Call for Papers & Artwork : Special Issue on Men, Masculinities, and Violence
Social scientists have been interested in examining men’s gendered behaviors and relationship to violence for many decades. Feminist analyses and interventions regarding violence against women have brought much needed attention to the patriarchal norms, values and practices that privilege men in ways that allow and even encourage them to perpetrate violence against marginalized communities such as women and children, often with impunity. The LGBT rights movement has also brought attention to men’s relationship to homophobia and transphobia. The concept of hegemonic masculinity, as developed by Connell, has emphasized the idea that not all men and not all masculinities are equal — those who espouse attributes of hegemonic masculinity hold power over those who don’t, and reap higher patriarchal dividend. More recently, a number of international conferences have focused on critical studies of contemporary masculinities, and working with men and boys to end gender-based violence.
In this special issue, we want to further investigate the complex relationship between men, masculinities, and violence. According to some recent research studies, adherence to hegemonic gender norms amongst contemporary men from certain contexts and communities is no longer as rigid as it used to be. What is the nature and context of these changes, and what do they mean in the context of violence as a tool of perpetuating patriarchy? What factors and forces resist or promote contemporary men’s and masculine practices of violence? Whilst men’s violence against women has deservedly received significant attention, men’s violence against other men has somewhat escaped scrutiny; how do we understand this through the lens of gender? These are some areas that we seek to explore in this special issue. Other areas that submissions may cover are (this is not an exhaustive list):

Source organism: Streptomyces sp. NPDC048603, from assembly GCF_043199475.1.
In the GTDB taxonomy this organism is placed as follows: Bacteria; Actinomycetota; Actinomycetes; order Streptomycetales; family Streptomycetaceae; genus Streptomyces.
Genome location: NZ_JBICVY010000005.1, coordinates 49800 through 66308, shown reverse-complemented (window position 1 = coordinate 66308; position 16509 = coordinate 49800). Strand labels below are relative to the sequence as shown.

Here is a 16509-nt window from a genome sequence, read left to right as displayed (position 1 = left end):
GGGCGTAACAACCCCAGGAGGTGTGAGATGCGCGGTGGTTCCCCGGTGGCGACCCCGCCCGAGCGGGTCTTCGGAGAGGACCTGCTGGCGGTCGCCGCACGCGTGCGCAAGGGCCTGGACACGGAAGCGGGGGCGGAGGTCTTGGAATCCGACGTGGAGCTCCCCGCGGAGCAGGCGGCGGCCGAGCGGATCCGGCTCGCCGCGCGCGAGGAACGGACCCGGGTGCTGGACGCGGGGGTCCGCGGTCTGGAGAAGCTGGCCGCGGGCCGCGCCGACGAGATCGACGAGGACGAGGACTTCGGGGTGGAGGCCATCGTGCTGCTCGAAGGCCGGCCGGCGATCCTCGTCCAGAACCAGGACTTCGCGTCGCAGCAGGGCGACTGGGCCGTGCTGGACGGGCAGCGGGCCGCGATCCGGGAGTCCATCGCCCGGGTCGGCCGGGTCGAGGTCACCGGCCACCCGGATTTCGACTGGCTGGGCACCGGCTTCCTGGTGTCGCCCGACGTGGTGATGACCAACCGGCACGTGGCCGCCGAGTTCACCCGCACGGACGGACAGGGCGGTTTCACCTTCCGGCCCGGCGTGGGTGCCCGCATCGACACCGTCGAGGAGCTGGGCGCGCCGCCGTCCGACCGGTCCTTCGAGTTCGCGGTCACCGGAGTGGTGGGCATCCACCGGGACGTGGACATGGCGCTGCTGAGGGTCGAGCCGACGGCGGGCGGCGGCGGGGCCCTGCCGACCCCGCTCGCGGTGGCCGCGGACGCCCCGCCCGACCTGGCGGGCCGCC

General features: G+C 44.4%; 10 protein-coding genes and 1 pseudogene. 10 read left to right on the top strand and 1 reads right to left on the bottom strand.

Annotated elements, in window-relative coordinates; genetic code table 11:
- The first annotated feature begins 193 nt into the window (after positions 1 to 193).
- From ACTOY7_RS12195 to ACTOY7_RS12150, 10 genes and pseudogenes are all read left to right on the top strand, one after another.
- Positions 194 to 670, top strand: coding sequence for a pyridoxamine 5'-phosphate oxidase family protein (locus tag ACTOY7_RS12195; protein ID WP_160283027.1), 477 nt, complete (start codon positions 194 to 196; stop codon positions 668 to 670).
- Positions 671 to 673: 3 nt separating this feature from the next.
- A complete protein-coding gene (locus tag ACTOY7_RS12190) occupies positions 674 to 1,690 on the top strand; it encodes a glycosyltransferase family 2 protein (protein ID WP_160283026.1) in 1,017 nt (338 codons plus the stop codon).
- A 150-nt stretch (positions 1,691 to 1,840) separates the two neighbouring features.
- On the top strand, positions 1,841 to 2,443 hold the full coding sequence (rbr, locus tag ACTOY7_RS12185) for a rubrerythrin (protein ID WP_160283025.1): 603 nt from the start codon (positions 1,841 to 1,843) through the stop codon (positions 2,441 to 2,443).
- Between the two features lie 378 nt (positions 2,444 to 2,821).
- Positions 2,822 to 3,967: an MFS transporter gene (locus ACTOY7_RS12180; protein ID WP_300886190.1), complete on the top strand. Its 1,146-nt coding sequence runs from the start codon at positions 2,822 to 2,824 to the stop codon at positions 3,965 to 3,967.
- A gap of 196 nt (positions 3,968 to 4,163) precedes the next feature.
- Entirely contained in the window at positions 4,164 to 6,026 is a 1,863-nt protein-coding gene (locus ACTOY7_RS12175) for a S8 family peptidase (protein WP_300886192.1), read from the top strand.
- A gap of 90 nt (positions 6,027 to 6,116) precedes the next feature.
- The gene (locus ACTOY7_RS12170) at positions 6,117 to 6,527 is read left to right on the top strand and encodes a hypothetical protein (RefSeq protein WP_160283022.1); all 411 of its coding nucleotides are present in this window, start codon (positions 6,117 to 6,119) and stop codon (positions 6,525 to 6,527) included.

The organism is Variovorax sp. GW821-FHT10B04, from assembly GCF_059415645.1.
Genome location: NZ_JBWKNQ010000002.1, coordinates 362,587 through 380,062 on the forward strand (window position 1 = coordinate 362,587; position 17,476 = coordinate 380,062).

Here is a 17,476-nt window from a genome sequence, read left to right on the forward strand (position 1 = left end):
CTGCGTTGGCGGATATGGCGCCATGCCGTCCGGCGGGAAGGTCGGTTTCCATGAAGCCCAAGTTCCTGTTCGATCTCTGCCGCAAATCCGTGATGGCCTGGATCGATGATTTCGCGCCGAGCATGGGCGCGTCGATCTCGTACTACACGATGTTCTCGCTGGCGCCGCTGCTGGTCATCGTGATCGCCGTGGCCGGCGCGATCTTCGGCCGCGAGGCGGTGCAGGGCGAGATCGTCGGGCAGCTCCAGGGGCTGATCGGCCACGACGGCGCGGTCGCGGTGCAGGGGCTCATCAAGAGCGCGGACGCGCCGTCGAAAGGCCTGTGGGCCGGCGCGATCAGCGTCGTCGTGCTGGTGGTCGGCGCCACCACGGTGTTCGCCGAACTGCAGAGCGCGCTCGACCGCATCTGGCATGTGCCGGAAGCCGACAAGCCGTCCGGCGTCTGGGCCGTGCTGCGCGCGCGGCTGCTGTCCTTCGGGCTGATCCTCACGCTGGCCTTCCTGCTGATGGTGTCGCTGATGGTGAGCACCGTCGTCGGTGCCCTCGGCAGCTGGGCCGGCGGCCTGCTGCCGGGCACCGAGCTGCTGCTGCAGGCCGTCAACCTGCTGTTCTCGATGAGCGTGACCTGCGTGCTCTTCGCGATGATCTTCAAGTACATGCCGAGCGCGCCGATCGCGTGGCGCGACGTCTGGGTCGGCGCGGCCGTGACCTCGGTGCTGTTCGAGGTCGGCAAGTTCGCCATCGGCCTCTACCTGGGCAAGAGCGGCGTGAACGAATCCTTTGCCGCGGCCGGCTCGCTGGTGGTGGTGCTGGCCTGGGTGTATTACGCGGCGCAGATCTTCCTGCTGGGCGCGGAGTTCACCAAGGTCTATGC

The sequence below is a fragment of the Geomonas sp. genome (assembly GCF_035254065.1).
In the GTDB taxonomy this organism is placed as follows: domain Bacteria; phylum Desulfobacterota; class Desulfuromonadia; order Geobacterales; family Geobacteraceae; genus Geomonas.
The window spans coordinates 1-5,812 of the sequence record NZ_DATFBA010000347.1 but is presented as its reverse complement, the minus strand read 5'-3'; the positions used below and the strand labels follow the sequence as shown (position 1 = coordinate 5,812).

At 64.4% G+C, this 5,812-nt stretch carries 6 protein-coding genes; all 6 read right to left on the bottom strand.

- Violence against girls and women and its relationship to men and masculinities
- Bodies, masculinities, and violence
- Working with men and boys to end gender-based violence
- Politics of “men’s rights” groups with regard to violence against women
- Men as victims and survivors of sexual violence
- Men’s gendered violence against other men
- Communal/casteist/xenophobic violence and its relationship to masculinity
- Violence against men with non-hegemonic masculinities and men who are gender transgressive
- Relationship between masculinity, heteronormativity, and homophobic or transphobic violence
- Cisgender men’s violence against transgender men
- Militarized masculinities in the context of war and conflict
- (Pro)feminist men and their work to end men’s gender-based violence
- Men in same-sex relationships who are perpetrators or survivors of domestic violence
- Racialized masculinities and violence against men of color in predominantly white societies
Original and unpublished papers (5000–8000 words), personal narratives (2000–3000 words), short essays (2000–3000 words), book or film reviews (1000–1500 words), artwork and photo essays are welcome. Please send submissions and enquiries to guest editors Alankaar Sharma and Arpita Das at email@example.com
We especially welcome submissions from graduate students (Master’s, PhD).
Submission Deadline (Extended)
We have decided to extend the deadline to 30 September 2015. (The initial deadline for submissions was 10 September 2015).